South Auckland residents say they won't sit idly by while their young people die and are calling on those running for election to step up, and ensure support services are easy to access.
Recent details about the torture and murder of a vulnerable 17-year-old have shocked and saddened residents of Māngere and they say there have also been a number of youth suicides in the last year.
For three weeks, jurors in the Auckland High Court heard how Dimetrius Pairama was stripped naked, tied to a chair and burnt before being asked how she wanted to die.
A vigil for the teenager, who spent the final year or so of her life in Auckland, was held last Friday at the park.
Māngere resident Justin Latif helped organise the gathering and said there were many more heartbreaking stories.
"We had another girl whose family live around the corner from us, she died in a car accident but she was running away from police," she said.
"Last year, I think, there were two or three suicides."
Mr Latif has lived in the area for nearly nine years.
He said Māngere kids had a lot of potential.
"You go to the memorial services or you talk to the family and these people had hopes, dreams and aspirations but for whatever reason they also just got caught up in unfortunate stuff," he said.
"It's just such a sad waste of potential, how can we sit by while our young people are dying?"
The 2018 census results showed that more half of the Māngere-Ōtāhuhu population was under 29 years old.
Despite that, Māngere Town Centre crime prevention officer Toni Helleur said there was not a space dedicated specifically to young people.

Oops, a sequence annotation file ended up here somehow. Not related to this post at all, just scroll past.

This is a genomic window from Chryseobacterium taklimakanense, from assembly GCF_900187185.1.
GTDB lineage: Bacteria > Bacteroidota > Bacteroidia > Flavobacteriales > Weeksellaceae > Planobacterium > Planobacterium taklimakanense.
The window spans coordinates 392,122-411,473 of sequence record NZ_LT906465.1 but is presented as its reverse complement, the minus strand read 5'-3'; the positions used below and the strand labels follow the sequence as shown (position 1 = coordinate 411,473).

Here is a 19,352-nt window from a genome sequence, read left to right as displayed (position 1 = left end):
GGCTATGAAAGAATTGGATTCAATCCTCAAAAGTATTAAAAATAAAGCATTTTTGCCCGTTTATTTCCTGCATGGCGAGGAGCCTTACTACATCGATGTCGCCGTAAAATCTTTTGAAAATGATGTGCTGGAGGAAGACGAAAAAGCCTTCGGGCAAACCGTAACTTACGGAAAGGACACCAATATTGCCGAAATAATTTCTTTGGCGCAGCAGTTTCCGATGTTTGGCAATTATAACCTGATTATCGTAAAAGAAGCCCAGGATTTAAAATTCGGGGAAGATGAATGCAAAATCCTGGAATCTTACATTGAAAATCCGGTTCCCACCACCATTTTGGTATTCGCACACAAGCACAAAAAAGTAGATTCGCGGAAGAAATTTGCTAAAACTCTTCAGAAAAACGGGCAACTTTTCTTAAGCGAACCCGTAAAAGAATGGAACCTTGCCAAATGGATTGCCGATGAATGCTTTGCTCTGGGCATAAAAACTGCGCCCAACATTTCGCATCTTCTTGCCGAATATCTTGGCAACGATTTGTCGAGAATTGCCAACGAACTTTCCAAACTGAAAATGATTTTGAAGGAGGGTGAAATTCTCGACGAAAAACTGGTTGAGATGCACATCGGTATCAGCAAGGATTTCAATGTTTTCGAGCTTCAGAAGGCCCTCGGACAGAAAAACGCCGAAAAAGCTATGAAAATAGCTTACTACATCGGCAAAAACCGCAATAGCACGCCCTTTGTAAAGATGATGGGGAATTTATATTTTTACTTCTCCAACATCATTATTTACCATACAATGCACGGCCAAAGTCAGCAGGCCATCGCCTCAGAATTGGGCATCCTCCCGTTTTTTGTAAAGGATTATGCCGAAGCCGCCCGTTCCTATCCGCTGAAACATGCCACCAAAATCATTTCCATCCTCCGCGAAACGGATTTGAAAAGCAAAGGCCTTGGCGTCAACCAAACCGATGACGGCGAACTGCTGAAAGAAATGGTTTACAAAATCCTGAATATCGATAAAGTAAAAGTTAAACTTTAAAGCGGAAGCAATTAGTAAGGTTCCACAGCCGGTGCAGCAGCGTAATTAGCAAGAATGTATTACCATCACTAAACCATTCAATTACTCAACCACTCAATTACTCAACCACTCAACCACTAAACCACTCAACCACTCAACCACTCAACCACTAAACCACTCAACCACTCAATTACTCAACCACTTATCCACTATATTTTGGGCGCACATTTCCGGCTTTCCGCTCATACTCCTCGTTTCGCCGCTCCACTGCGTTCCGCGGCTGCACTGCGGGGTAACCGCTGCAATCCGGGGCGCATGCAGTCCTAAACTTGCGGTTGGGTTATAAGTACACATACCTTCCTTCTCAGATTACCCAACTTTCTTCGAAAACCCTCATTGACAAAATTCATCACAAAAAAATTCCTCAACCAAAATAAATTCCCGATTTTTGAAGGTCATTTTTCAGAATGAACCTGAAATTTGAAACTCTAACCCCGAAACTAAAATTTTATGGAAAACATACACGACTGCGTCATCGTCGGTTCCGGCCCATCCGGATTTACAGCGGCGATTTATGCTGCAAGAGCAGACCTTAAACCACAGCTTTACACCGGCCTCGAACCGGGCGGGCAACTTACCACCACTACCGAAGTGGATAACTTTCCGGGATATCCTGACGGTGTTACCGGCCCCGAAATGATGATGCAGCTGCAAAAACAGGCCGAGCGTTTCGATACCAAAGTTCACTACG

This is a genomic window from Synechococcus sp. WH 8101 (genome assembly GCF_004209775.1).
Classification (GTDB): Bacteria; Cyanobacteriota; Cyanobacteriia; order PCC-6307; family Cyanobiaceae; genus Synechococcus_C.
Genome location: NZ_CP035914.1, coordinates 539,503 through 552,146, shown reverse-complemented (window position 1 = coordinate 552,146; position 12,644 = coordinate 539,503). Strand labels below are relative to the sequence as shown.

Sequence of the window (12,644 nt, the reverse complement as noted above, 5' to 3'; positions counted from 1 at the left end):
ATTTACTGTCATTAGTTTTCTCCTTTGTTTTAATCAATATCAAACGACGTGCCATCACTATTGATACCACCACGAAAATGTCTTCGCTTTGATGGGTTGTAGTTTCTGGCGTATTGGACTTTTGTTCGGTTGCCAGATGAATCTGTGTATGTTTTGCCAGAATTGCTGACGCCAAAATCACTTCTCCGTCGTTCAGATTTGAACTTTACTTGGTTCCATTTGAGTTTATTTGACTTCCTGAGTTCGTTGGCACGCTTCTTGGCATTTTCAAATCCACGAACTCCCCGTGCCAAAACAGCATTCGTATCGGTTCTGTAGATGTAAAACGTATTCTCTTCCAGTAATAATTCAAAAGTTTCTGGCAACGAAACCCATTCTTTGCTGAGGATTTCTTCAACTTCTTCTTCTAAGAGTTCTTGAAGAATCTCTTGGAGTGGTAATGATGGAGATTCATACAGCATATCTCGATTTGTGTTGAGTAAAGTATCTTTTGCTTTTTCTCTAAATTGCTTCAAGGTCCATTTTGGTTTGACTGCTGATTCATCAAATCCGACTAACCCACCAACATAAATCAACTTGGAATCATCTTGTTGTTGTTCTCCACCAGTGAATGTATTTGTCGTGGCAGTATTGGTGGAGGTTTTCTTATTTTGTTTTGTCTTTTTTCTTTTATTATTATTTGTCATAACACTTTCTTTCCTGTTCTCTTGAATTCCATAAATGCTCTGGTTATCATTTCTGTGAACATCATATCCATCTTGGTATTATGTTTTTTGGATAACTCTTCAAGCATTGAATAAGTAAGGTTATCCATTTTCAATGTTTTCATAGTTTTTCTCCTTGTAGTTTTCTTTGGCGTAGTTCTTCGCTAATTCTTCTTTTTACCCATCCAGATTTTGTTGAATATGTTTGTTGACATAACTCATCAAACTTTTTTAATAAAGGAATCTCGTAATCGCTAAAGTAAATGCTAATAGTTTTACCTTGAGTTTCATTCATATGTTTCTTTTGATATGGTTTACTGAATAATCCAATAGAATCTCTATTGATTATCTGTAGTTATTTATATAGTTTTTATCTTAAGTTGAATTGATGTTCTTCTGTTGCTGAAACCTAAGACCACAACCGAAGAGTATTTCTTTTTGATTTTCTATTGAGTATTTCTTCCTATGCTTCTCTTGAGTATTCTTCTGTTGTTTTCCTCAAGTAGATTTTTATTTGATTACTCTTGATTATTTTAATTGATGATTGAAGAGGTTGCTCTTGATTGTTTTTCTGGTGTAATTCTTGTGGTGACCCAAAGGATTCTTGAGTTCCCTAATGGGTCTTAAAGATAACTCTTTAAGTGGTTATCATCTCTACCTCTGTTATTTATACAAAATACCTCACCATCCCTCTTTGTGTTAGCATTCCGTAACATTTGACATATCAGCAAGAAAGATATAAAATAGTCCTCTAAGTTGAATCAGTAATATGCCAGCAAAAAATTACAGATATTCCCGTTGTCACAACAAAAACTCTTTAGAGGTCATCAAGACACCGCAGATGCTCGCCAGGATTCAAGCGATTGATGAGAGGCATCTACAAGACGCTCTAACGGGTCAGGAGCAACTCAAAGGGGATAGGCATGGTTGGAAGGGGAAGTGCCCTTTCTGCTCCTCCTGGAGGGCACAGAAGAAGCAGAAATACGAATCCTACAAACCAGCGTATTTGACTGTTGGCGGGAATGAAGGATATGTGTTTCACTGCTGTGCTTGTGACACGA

"We see the local libraries being that place at the moment, yet we know that libraries can't really facilitate for a lot of the youth," she said.
"Sometimes they act a bit loud and rowdy but that's youth.
"For youth to have their own space where they know they can come to any time, then that could be where we are able to plug in the services that they need."
Ms Helleur said while there were a lot of organisations doing positive work in the area, they were not working together.
"I was working with one youth - I asked 'Who is looking after you?' and that normally means what organisations are you with. It was really interesting to hear that youth had about three different organisations attached to them," she said.
Ms Helleur said that could be very confusing for young people.
She is currently working with other organisations on a Strategic Youth Plan to ensure services are cooperating with each other.
Advocacy group Accelerating Aotearoa works specifically with youth in South Auckland - including preparing them for the workforce.
Founder and chief executive Judy Speight said working with young people could not just be about ticking boxes and getting numbers.
"I've seen a lot of those providers - NGOs providing government services - they've got too far away from the people, they're not close enough to community and they're too busy probably just doing the do rather than just getting really involved at grassroots with what's happening," she said.
Consistent funding for social workers, targeting and catering services for all youth and putting the community before own interests were all things the community said they wanted to see from those elected onto the local board and the mayor.
Voting for the local elections on 12 October runs until noon.